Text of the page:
Re: diseases and immunity
Philip Deitiker (email@example.com)
Wed, 17 Jul 1996 00:23:46 GMT
firstname.lastname@example.org (Eric Brunner) wrote:
>Philip Deitiker (email@example.com) wrote:
> This is not a situation to
>: fairly say all things being held equal the inhabitants died of
>: disease. The inhabitants, probably more than anywhere else in spanish
>: colonize america, suffered more acutely from the affects of spanish
>: colonization, disease being one of many contributing factors.
>See above. Utterly refuted.
I knew that would get you going.
Whats utterly refuted. Oh you mean the spansish built palaces for the
native peoples and made the amerinds their masters while the spansih
toiled in holes searching for ore. Alas the spanish also provided
these peoples ample time to aquired their favorite sources of
nutrition and disease simply came as a result of the newly aquired
loafing lifestyle. And they (the spansih) did not interfere with the
natural state of their society in any fashion whatso ever, right?
1. The overexploitation was noted not in one but two references.
2. When your considering a 80%, 85%, 90%, 95% mortality rate the
contributing factors are very important. Lets say 95% percent
mortality rate and only 5% can be attributed by 'other' factors. thats
100% more who who have survived if the contributing factors were
removed. Now for the record are you saying a doubling of the survival;
rate is insignificant, or are you blowing off hot gas again.
>The primary so vastly overshadows secondary
Ummm, is this the anthropological quantiation you learn in your
training. Numbers? Or maybe you don't know how to analyze these types
of situations. Do you have any direct refence stating the isolated
casues of death from that period.
>contributing factors as to make their elevation to pseudo-primaries one
>of denial, not honest scholarship.
It depends on how you look at it, from a mathematical perspective one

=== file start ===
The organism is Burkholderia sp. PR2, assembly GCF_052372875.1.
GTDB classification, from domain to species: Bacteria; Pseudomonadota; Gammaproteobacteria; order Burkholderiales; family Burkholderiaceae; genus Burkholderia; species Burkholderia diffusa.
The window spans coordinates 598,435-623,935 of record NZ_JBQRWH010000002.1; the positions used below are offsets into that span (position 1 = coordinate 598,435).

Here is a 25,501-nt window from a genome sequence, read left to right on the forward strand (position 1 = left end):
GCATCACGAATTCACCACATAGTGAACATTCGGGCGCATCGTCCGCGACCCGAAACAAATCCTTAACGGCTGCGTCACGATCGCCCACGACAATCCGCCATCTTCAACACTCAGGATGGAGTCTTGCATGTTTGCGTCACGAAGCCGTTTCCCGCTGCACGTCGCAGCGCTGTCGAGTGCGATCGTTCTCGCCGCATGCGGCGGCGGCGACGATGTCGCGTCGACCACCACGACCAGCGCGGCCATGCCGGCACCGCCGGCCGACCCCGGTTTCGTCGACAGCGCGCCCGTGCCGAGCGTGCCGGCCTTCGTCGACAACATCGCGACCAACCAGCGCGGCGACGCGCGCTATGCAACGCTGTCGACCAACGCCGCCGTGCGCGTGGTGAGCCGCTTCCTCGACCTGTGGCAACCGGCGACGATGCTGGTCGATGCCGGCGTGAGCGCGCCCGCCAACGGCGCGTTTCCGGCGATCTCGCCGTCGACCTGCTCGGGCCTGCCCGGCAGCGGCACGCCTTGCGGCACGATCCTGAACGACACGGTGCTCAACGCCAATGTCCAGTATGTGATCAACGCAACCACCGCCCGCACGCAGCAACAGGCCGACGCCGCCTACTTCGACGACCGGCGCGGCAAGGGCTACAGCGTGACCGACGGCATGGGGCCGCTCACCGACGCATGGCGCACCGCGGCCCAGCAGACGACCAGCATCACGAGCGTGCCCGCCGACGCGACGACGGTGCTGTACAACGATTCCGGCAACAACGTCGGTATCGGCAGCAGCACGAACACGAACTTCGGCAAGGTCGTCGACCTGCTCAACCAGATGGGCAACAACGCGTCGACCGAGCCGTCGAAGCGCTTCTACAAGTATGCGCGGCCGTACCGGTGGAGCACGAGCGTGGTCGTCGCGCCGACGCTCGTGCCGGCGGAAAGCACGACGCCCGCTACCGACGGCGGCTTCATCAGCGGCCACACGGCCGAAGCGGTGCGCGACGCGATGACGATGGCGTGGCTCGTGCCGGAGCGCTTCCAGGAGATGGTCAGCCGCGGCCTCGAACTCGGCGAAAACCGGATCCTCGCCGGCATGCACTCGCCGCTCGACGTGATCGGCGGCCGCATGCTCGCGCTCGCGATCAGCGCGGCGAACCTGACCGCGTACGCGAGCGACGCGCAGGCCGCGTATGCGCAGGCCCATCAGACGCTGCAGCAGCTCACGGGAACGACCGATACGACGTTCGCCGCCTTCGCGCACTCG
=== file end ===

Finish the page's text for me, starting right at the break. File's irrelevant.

has to consider the problem of astronomical decline for example.
Epidemic 1 all things being held equal kills 900 per 1000 leaving 100.
Epidemic 2 all things being held equal kills 90 per 100 remaing.
Epidemic 3 all things being held equal kills 9 of 10 remaining
Introduce negative contributing factors of only 3%
E1 Kills 930 per 1000 leaving 70
E2 Kills 65 per 70 leaving 5
E3 Kills the remaining 4.7
Alternatively provide recouperative factors of 3%
E1 Kills 870 per 1000 leaving 130
E2 Kills 113 per 130 leaving 17
E3 Kills 15 per 17 leaving 2
This is an instance were the contributing factors no matter how
miniscule are important, and can make the difference between hundreds,
thousands or a significant part of the population remaining. Each
epidemic as it occurs before repopulation magnifies teh affects of
To look soley at mortality rates and say miniscule changes (less than
20%) are not-significant is foolishness of the worst kind and denial
of the best kind.
>: In addition when the spanish arrived the inhabitants were already
>: in a conflict with island hopping 'cannabal' which the diseases and
>: the removal of vital strongholds in the greator antilles probably put
>: the colonized arawak indians at a disadvantage. Since the spanish had
>: no qualms about killing cannabals I suspect that the victors proably
>: placed themselves in equally perilous situation.
>Oh mega piffle. What next? The Arawaks were dining on the indigenous of
>the Cannaries also? We _know_ what happened before the Columbian Contact
>events in the Cannaries. Again, see the literature as an alternative to
Where do you think I got this piffle from?
According to 2 sources the Carrib Indians were presented as
cannibalistic and one forthright discusses the decline of the Arawak
in teh smaller islands of the carribean. Do you have better
information, instead of this dibbling doubletalk put forth the data,
>: >>* That populations in the Americas dropped up to 90% or more when Europeans
>: >>brought their diseases with them. (Note that African slaves also brought
>: >>diseases with them -- things like Yellow Fever and Malaria which decimated
>: >>American cities from time to time until the mosquito link was found!)
>: Since this is probably the best example of contributing factors.
>Nonsense yet again! The demographic event of the early Contact Period is not
>"explained" by "contributing factors" which emerge one hundred years after
Where did I say that it was? this is a quote from Joel and Lynn
Gazis-Sax <firstname.lastname@example.org. Take it to them, I was refuting it.
I was refuting his:
Healthy NWers >-----(disease)-----> 90% mortality. he not I introduced
the diseases which appeared as described below. get your head on
> Both of these pathogens are environmentally vector-limited, yet
>the event of New World human die-back is known to be from the Circumpolars
>in the North, to the Circumpolars in the south. _All_ of the OW isolates
>got clobbered, even those outside of the ranges of pathogens which became
>vector-established well-after near-complete population collapses were on